I have often wondered what it must be like to be him: to think his thoughts, to play his chords, to speak his words, to be revered and idolized everywhere you go. He is the musical equivalent of Muhammad Ali, as beloved for his wizardry in his high-profile profession as he is for the manner in which he used that profession to affect sociopolitical change. Stevie Wonder is probably the only celebrity I know that everyone I know absolutely adores. At the very least, he is tangible proof of God’s existence –- for those of you who still need it –- and though his story may seem phenomenal at the basic core, look deeper and you will find more miracles just beneath the surface.
Like my mom, Steveland Morris was born a Taurus, on May 13, 1950 in Saginaw, Michigan. He was blinded shortly after birth after receiving excessive oxygen in his incubator. Notice already how God is beginning to work: My Lord is notorious for using the seemingly unqualified to carry out his plans. Remember that Moses had a speech impediment, a criminal record, and an African wife (and don’t think folks wasn’t mad at that), yet he was chosen to lead the Israelites out of bondage. Even though baby Steveland was born blind, poor and in Saginaw (no disrespect, but for some reason, we like our geniuses to come from places like Brooklyn), it was he that was chosen to lead us out of bondage as well.
Lula Mae Hardaway didn’t have much to give her six children. But what she had, she gave freely. Young Steveland had been given a radio and from that would stem his gift. He spent a significant portion of his childhood banging spoons and forks on pots and pans to the rhythms of records by Sam Cooke, Jackie Wilson, Elvis Presley and countless others. At 5, he started playing the harmonica; at 7, he was moving keys like Bob James © Andre 3000; by the next year, he had moved on to the drums. Once the family moved to Detroit in 1957, he was shepherded into a local church choir and quickly became a regional sensation. Simultaneously, he was, well, being a kid, filled with the same rambunctious hyperactivity that he would later document in his 1976 smash, “I Wish.”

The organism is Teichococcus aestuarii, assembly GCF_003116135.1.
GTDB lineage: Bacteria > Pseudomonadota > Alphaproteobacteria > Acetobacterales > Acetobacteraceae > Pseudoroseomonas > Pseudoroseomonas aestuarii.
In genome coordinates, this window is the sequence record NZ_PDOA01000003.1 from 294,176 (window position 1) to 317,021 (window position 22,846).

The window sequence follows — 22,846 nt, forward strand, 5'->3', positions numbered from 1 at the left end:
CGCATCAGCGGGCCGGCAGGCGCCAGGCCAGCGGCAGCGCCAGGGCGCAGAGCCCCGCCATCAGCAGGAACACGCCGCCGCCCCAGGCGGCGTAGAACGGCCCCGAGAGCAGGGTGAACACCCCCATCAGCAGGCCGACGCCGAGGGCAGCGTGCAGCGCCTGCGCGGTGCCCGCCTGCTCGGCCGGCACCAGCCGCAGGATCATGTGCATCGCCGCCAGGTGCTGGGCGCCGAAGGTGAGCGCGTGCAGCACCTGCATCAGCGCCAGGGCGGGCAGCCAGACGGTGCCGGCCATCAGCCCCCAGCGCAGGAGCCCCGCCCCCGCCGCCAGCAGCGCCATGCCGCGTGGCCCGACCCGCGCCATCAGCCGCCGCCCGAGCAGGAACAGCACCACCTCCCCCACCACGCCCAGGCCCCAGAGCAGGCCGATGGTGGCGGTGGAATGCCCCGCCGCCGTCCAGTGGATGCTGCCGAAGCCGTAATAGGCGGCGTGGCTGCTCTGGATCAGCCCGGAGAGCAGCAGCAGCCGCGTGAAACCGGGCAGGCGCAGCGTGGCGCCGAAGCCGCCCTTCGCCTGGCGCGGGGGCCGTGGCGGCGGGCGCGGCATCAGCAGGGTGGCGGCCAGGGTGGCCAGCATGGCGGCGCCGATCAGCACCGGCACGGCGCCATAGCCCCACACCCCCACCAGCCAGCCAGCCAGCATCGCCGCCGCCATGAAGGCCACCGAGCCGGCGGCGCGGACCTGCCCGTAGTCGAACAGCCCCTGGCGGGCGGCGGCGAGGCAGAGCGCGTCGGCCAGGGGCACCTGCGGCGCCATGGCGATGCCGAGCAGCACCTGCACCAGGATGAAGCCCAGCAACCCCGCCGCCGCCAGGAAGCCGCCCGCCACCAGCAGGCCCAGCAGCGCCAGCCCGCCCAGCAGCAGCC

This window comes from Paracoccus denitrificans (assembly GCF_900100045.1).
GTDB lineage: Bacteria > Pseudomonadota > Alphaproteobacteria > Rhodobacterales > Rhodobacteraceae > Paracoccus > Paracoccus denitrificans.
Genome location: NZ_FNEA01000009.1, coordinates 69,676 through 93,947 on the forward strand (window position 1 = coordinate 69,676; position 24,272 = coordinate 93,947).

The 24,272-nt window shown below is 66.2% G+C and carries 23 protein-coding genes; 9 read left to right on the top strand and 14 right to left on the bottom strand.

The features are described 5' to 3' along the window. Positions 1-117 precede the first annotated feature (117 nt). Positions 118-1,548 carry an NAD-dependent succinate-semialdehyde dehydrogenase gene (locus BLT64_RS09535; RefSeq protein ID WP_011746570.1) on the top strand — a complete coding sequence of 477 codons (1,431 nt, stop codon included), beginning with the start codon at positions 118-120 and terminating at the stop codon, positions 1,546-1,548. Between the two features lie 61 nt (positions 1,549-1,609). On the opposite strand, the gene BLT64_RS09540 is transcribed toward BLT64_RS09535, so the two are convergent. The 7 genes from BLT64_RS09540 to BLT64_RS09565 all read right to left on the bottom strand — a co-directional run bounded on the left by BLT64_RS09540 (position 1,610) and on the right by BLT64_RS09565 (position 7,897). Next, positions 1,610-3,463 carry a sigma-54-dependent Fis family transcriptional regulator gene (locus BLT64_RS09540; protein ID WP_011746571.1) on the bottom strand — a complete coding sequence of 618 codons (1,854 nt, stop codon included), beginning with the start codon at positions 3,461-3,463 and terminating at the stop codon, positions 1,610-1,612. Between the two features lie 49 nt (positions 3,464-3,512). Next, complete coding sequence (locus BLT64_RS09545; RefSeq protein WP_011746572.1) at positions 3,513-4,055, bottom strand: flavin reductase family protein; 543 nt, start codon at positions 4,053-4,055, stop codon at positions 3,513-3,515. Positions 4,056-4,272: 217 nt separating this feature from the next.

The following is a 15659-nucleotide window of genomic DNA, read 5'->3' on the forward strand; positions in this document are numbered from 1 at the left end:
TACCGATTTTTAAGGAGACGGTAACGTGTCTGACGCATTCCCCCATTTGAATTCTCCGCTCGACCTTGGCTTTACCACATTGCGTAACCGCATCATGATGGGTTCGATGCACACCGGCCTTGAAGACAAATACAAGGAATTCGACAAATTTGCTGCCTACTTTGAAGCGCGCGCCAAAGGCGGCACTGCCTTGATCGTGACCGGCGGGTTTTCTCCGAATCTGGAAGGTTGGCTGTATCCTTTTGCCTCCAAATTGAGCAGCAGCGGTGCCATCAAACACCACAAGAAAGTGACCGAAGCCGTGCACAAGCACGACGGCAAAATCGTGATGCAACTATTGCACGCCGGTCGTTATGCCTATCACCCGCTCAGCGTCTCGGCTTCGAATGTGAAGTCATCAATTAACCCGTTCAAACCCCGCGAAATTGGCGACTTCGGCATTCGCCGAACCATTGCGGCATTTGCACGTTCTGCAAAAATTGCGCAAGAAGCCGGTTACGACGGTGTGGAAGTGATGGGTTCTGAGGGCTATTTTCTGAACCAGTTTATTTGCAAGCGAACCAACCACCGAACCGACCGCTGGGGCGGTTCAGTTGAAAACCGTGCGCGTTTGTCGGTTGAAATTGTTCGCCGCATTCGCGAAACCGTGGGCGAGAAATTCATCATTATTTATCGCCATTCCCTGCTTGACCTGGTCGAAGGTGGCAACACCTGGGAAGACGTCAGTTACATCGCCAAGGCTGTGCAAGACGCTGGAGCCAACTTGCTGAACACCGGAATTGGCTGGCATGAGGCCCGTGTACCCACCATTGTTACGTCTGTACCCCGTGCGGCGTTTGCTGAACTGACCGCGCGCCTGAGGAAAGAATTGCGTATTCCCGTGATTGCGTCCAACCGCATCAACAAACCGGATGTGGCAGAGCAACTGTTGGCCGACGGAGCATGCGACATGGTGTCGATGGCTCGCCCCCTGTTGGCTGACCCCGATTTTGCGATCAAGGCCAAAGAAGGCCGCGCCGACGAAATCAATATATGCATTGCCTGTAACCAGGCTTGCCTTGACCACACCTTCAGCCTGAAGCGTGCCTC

By the age that most of us were struggling with long division, little Stevie was mesmerizing folks with the mastery of his instruments as well as his strained, unique tenor. A childhood friend of his introduced him to Ronnie White -- a member of Smokey Robinson’s Miracles -- and White, in turn, introduced Stevie to Motown boss Berry Gordy, who signed him immediately. He was 11 years old.
In an age where we tend to have to wait five (+?) years in between D’Angelo albums, it may be hard to understand that ‘60s Motown turned out LPs like rabbits. The same musicians were hired round the clock and in addition to the burgeoning roster of talented songwriters, there were also infinite outside covers and remakes of previously existing songs to be done as well. Little Stevie Wonder was cast in the mold of one of his own heroes, Ray Charles. His second album, released in 1962, was a full LP of tributes to Brother Ray. Over the next eight years, Little Stevie turned out 17 more albums, none classic but some armed with classic songs. ‘60s Motown wasn’t interested in making great albums as much as making great singles, then constructing an album around them. From this period came hits like party starters like “Uptight (Everything’s Alright)”, “For Once In My Life”, “My Cherie Amour,” and “Signed, Sealed, Delivered, I’m Yours.”
Inspired by both label mate Marvin Gaye’s 1971 opus What’s Going On and his own dissatisfaction with the consistency of his albums, “no longer Little” Stevie took a stand against the label that had given him everything he had. On his 21st, birthday, his contract with Motown ended and he was finally given the reins to a $1 million trust fund that had been established in his name. Gordy took it for granted that Stevie would re-sign with them. Instead, Stevie took the money and used it to record not one but two albums –- all with his own production, arrangements, vocals and a strange new instrument called a Moog synthesizer –- both of which he would use as negotiation tools in his dealings with Motown. The two albums, Where I’m Coming From and Music of My Mind, were released in winter 1971/spring 1972 and served notice that a major talent had arrived.